Minnesota is nicknamed The Land of 10,000 Lakes

November 29, 2012 5:07 pm

Minnesota
Paul Bunyan was a giant lumberjack. When he stood up he could see all of Minnesota. He could see vast prairies to the west and south. He could see the huge forests to the north and east. Paul had a giant blue ox named Babe. One day Babe ran away, and Paul chased the ox all over Minnesota. They left thousands of giant footprints across the state. It rained heavily, and the footprints became lakes.
The legend of Paul Bunyan and Babe the Blue Ox is well known in Minnesota. Forests once covered two-thirds of the state, and thousands of lumberjacks came to Minnesota to cut timber. At night, they told stories about Paul and Babe to explain the land and climate of Minnesota’s northern woods.
Facts About Minnesota
Capital
Saint Paul
Population
5,200,000 people
Rank among states in population
21st
Major cities
Minneapolis, Saint Paul, Duluth
Area
86,900 square miles
225,000 square kilometers
Rank among states in area
12th
Statehood
May 11, 1858, the 32nd state
State nickname
The Land of 10,000 Lakes
Name for residents
Minnesotans
State bird
Common Loon
State flower
Pink and White Ladyâ€(tm)s Slipper
State tree
Norway Pine
Abbreviation
MN
THE LAND OF 10,000 LAKES
Minnesota is nicknamed The Land of 10,000 Lakes, but the state really has more than 15,000 lakes. Water has always been an important part of life in Minnesota. The lakes provided wild rice for Native Americans. Lakes, forests, and streams made good homes for wild animals. Sioux and Ojibwa Native Americans hunted these animals for food or trapped them for fur.
The name Minnesota comes from Sioux words that mean “cloudy water.” The Minnesota River and the state’s many lakes reflect the clouds in the sky.
Trees still cover one-third of Minnesota, and logging remains an important industry. The winters are cold, but the summers are hot and humid. Thunderstorms and tornadoes are common, especially in the southern part of the state. Most of Minnesota’s prairie is now farmland. Dairy farms are common in southeastern Minnesota.
LAKE SUPERIOR
Lake Superior forms Minnesota’s northeastern border. It is the largest body of fresh water in the world. In 1679 and 1680, French explorer Daniel Greysolon, sieur Du Lhut, entered Minnesota by way of Lake Superior. He claimed much of the area for France.
The city of Duluth at the western end of Lake Superior was named after Sieur Du Lhut. Today, Duluth is a major port for ships that travel through the Great Lakes and along the St. Lawrence River to the Atlantic Ocean. Some of Minnesota’s important natural resources—such as iron ore, grain, and lumber—are shipped from Duluth.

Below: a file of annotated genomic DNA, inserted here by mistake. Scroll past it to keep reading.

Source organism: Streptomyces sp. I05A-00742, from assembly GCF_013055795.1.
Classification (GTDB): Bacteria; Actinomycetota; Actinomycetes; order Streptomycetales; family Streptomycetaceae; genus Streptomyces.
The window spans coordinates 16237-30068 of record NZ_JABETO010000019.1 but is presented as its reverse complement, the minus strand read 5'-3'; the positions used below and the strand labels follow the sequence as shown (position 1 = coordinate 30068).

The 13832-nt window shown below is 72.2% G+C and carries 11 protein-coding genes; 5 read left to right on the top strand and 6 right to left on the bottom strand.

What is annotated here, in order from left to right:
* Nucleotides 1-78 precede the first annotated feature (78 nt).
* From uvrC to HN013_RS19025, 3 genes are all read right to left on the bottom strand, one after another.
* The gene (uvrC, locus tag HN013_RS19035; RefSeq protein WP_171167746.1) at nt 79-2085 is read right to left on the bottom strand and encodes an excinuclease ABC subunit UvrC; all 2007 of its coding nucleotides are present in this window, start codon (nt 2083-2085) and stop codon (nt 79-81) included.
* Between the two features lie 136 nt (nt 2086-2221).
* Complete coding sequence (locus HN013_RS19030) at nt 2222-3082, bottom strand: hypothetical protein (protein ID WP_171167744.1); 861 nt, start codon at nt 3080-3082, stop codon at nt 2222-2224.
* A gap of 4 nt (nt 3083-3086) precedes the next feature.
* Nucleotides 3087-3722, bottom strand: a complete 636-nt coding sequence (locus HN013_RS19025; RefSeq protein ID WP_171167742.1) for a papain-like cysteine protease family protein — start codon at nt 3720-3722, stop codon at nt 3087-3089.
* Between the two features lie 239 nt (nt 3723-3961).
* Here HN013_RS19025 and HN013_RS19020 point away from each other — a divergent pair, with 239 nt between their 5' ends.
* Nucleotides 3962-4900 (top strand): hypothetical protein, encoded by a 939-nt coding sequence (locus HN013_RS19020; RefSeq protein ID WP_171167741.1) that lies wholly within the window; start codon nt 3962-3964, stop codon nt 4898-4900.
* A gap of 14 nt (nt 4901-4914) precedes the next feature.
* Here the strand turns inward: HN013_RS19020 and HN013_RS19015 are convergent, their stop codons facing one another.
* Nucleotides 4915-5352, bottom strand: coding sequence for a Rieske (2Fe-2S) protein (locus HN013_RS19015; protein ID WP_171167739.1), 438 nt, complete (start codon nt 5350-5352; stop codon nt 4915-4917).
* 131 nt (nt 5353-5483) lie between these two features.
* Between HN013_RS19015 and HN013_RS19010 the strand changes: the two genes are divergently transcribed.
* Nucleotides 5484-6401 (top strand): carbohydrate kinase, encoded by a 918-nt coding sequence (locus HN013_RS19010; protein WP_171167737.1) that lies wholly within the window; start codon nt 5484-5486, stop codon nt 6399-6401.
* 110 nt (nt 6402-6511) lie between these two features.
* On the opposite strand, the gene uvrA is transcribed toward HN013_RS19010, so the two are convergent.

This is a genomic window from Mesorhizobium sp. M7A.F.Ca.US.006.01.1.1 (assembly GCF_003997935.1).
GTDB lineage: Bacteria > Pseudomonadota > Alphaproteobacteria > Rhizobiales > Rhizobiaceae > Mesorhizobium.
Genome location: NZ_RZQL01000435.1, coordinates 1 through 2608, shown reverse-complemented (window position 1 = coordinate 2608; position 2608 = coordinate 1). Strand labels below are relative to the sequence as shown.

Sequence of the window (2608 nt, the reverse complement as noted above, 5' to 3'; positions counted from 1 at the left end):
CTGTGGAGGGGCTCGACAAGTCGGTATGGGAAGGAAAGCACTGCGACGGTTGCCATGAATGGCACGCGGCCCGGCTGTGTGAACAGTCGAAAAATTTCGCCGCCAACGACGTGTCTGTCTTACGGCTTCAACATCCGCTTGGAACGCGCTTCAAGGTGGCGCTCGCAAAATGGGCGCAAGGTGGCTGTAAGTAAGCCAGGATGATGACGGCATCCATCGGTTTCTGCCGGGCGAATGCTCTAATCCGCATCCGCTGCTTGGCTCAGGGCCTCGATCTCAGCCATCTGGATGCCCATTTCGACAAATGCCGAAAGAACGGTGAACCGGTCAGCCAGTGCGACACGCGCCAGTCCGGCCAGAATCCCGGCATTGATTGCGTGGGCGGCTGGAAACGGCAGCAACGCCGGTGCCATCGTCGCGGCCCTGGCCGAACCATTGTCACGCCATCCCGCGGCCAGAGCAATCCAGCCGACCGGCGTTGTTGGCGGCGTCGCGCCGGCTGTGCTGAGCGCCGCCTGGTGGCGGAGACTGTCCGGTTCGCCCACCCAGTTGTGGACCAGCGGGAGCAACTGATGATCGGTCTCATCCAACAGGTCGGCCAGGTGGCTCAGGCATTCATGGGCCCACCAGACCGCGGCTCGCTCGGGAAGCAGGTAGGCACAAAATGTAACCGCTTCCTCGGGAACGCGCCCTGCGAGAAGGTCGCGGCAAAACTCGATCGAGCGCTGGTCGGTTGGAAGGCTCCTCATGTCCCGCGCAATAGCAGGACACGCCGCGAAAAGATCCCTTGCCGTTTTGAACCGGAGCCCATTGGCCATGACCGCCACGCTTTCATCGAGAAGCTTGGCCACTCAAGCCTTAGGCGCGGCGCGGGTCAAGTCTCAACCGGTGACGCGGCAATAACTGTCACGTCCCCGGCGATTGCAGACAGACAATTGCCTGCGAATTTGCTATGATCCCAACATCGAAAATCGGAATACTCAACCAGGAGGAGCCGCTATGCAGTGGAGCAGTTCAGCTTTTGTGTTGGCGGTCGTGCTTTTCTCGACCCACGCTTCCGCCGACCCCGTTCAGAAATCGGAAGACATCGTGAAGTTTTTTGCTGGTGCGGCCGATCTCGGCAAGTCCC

THE MISSISSIPPI RIVER
Early explorers also reached Minnesota from the south, along the Mississippi River. They looked for the Mississippi’s source, which is in northern Minnesota. In 1680, a priest, Father Louis Hennepin, explored the upper Mississippi by canoe. He wrote a book about his travels. Hennepin’s explorations and book brought French fur traders into Minnesota.
THE TWIN CITIES
Hennepin discovered and named the Falls of Saint Anthony on the Mississippi River. Early settlers built mills at the falls. Using water power from the falls, they could grind grain into flour. The city of Minneapolis grew up at the Falls of Saint Anthony. Flour milling is still important in Minneapolis. So is shopping. The largest shopping mall in the , the Mall of America, is located in the Minneapolis suburb of Bloomington.
In 1803, the United States purchased the Louisiana Territory from France. With this purchase, the United States owned all of Minnesota. American fur traders soon moved in. To keep British fur traders out, the U.S. government in 1820 built Fort Snelling, where the Minnesota River meets the Mississippi.
The city of Saint Paul grew up near Fort Snelling. It took its name from a church built in 1841. Saint Paul became a steamboat port on the Mississippi River, downstream from the Falls of Saint Anthony. Minneapolis and Saint Paul, neighboring cities on the Mississippi, are now known as the Twin Cities.
TREATIES AND STATEHOOD
Treaties with Native Americans opened land in Minnesota to settlers. The government signed the first treaties with the Ojibwa and Sioux in 1837. By 1863, Native Americans had lost most of their land in Minnesota. They received little of the money promised to them in the treaties.
On May 11, 1858, Minnesota became the 32nd state to enter the Union. Saint Paul became its capital. Settlers swarmed into Minnesota. Some settlers traveled up the Mississippi River by steamboat. Many immigrants came from Germany, Norway, and Sweden. Most of the early settlers became farmers in southern Minnesota where the soil was very fertile.
OUTDOOR ACTIVITIES
Minnesota’s forests, lakes, and rivers provide plenty of opportunities for outdoor fun. You can go whitewater rafting on rivers in summer. In winter, people enjoy ice fishing on Minnesota’s frozen lakes and rivers. They make a hole in the ice and drop their fishing line through it.
Voyageurs National Park is located on Minnesota’s northern border with Canada. The park honors the French Canadian voyageurs—fur trappers and explorers—who came to this area in the 1600s and 1700s. Lakes cover much of the park, and fishing and boating are popular activities.
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